2. Any underage characters were aged up for the purposes of this game.
  3. Because I was more interested in dynamics than in canon potential, incompatible orientation was not a dealbreaker.

Here were the players:

The Lunar Chronicles
Jacin Clay (love) and Cress Darnell (loathe)

Harry Potter
Harry Potter (love) and Remus Lupin (loathe)

Fruits Basket
Kyo Sohma (love) and Shigure Sohma (dislike)

Avatar: The Last Airbender
Prince Zuko (love) and Princess Azula (despise)

Star Wars: New Trilogy
Kylo Ren (LOVE) and Admiral Hux (dislike)

Star Wars: Prequel Trilogy
Queen Amidala (like) and Anakin Skywalker (despise)

The Raven Cycle
Ronan Lynch (LOVE) and Adam Parrish (long story)

Northanger Abbey
Henry Tilney (LOVE) and Catherine Morland (resent)

Jane Austen’s Emma
Emma Woodhouse (like) and Harriet Smith (LOATHE)

You Know Me Well
Kate (like) and Ryan (DESPISE)

BBC’s The Musketeers
Porthos (LOVE) and Athos (LOATHE)

The Princess Diaries
Mia Thermopolis (like) and Lilly Moscovitz (loathe)

Tamora Pierce’s Tortall Universe
Alanna of Trebond (like) and Daine Sarrasri (despise)

Hamilton
Aaron Burr (love) and Alexander Hamilton (hate)

RENT
Mark Cohen (like) and Roger Davis (long story)

Thus occurred 15 rounds of romances so impossible they each deserve their own post.

Posted in Entertainment, Movies, Theater

MAKE-YOU-CRY MONDAY: “I’ll Cover You (Reprise)” from Rent

So far, I’ve never attended a funeral.

Christian funerals have a different focus than others. Even the word “funeral” is avoided; many Christians prefer “celebration of life.” Because we believe the deceased person is better off in heaven and we will see them again, there’s an emphasis on joy rather than sadness.

I don’t disagree with that perspective, but it’s hard to imagine making that my reality. To lose someone–a friend, a lover, a brother–you love so much and then acknowledge it’s for the best seems impossible to me. Even knowing that person is in a better place, I would rather they were still here with me. That’s why watching “Rent” cuts me up (aside from the fact that it’s one big sobfest). No matter which version you watch, all of the characters want the same thing: they wish Angel was still alive.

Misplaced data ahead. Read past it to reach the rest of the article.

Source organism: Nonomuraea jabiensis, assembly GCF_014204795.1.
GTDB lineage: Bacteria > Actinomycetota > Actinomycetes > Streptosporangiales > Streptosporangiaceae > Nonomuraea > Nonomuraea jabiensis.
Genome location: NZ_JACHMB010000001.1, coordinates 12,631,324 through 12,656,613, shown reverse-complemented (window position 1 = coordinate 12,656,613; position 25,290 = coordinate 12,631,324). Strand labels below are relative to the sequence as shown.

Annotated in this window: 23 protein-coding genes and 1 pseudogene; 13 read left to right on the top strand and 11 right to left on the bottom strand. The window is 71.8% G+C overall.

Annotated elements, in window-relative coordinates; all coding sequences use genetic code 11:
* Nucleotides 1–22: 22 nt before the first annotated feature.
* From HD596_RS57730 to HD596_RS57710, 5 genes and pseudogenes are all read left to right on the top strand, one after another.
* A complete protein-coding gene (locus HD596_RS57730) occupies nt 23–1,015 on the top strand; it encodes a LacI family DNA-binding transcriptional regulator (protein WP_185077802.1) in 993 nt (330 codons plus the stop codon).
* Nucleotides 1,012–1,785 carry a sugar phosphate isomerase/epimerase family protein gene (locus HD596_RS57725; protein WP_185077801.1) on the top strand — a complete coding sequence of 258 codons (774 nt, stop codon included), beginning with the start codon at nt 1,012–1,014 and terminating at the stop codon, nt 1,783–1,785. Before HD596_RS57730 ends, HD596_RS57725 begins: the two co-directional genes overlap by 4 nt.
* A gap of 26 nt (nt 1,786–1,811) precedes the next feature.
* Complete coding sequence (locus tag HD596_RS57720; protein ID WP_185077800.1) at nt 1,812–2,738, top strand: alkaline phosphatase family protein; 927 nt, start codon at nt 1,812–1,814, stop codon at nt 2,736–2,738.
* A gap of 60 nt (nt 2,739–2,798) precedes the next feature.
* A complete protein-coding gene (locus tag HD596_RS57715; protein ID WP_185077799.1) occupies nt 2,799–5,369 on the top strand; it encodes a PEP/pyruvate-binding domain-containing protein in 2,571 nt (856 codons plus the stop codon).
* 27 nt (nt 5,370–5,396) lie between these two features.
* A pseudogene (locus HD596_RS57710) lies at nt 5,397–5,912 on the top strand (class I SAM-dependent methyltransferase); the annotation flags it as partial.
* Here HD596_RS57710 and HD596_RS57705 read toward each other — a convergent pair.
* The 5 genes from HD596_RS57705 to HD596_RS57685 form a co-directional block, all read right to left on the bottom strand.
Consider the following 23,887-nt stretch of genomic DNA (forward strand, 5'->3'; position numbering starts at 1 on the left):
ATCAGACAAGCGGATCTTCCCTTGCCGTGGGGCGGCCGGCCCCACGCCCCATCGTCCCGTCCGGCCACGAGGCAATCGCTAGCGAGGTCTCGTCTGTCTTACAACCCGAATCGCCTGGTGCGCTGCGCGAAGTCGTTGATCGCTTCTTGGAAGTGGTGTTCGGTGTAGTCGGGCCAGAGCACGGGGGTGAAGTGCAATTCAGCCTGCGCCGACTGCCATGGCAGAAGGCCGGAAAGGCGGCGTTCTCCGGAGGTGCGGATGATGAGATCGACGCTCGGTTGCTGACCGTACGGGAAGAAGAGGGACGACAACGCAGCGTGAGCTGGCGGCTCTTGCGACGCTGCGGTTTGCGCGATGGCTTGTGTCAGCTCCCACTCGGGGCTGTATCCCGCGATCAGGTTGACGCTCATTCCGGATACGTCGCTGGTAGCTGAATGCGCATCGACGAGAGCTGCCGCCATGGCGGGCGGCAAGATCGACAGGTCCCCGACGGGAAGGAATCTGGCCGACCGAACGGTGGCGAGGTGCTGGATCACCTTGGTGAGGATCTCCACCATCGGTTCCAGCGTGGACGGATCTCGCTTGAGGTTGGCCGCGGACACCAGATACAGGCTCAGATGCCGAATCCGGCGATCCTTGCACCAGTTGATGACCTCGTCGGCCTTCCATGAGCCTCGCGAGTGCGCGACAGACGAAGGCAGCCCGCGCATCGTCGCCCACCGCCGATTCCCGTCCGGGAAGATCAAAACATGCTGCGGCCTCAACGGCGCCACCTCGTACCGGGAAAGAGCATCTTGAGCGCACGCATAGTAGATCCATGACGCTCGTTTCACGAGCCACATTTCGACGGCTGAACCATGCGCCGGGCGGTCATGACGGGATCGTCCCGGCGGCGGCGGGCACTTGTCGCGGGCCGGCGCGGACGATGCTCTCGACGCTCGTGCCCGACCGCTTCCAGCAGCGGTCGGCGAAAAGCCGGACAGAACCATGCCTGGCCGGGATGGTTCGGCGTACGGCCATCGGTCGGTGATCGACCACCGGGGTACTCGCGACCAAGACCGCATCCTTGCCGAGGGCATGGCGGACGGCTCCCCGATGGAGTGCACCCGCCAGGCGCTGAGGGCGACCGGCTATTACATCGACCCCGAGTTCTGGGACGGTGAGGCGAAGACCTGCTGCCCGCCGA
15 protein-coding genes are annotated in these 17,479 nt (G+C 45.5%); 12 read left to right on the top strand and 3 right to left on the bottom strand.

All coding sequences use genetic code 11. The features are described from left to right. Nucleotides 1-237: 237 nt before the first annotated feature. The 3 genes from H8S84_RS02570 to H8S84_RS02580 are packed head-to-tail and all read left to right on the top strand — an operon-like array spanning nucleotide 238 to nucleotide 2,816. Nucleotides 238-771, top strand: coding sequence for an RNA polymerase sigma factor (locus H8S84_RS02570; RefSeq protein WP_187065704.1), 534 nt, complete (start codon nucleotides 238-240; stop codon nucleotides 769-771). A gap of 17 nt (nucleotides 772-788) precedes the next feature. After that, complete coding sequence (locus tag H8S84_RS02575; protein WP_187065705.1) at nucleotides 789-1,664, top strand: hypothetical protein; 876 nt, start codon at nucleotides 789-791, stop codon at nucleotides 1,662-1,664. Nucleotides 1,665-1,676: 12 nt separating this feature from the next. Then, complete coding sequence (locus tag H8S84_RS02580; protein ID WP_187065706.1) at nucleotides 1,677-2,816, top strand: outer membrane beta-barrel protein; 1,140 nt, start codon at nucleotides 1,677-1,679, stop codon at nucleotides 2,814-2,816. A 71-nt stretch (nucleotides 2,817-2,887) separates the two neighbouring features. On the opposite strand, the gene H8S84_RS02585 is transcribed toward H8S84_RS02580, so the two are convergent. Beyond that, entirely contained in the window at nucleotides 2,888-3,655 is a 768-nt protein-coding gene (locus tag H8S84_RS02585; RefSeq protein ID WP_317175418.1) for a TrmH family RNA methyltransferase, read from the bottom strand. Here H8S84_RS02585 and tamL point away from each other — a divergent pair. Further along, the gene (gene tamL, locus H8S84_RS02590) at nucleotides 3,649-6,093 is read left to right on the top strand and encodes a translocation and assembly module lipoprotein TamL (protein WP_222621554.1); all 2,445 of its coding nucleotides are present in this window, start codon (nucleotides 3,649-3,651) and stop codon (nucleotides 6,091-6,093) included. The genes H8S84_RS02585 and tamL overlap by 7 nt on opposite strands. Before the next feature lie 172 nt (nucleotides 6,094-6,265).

Lucky for me, there are billions of versions of “I’ll Cover You (Reprise)” on Youtube. Today’s post came down to three: Jesse L. Martin’s rendition from the 2005 movie, Michael McElroy portrayal from the filmed Broadway play, and Michael Levesque’s version from a more recent production.

A lot of people didn’t like the film version, and I can see why–compared to the stage play, it comes off as restrained. It, however, has most of the original cast. Jesse L. Martin’s tremulous vocals and shots of the others crying are enough to get me–by this point in the film, I was weeping (though that was in large part due to “Without You,” the subject of a future post.)

I’m not in love with Michael McElroy as Collins, but I loved the other actors. Their voices got progressively shakier as they proceeded with the funeral, so much that I was crying before I even got to the song.

I found the ensemble cast in the last version less than impressive. When Michael Levesque started singing, I was first impressed that that voice was coming from that body. His voice cracked several times and he had trouble standing. Finally, near the end, he broke down completely.

It’s still a toss-up and I’ll probably change my mind later today, but for now I’ll go with the Broadway version because I can’t get past the intro without tearing up. If you have time, please check out the other versions. Jesse L. Martin is forever my favorite Collins.

Need cheering up?
Several songs were cut from the film version of “Rent,” so I had no idea this existed until I saw the Broadway version.

Pure chaos. Intricate harmonies. Rudolph the red-nosed reindeer. The best Roger I’ve ever heard. This is “Christmas Bells,” my favorite song.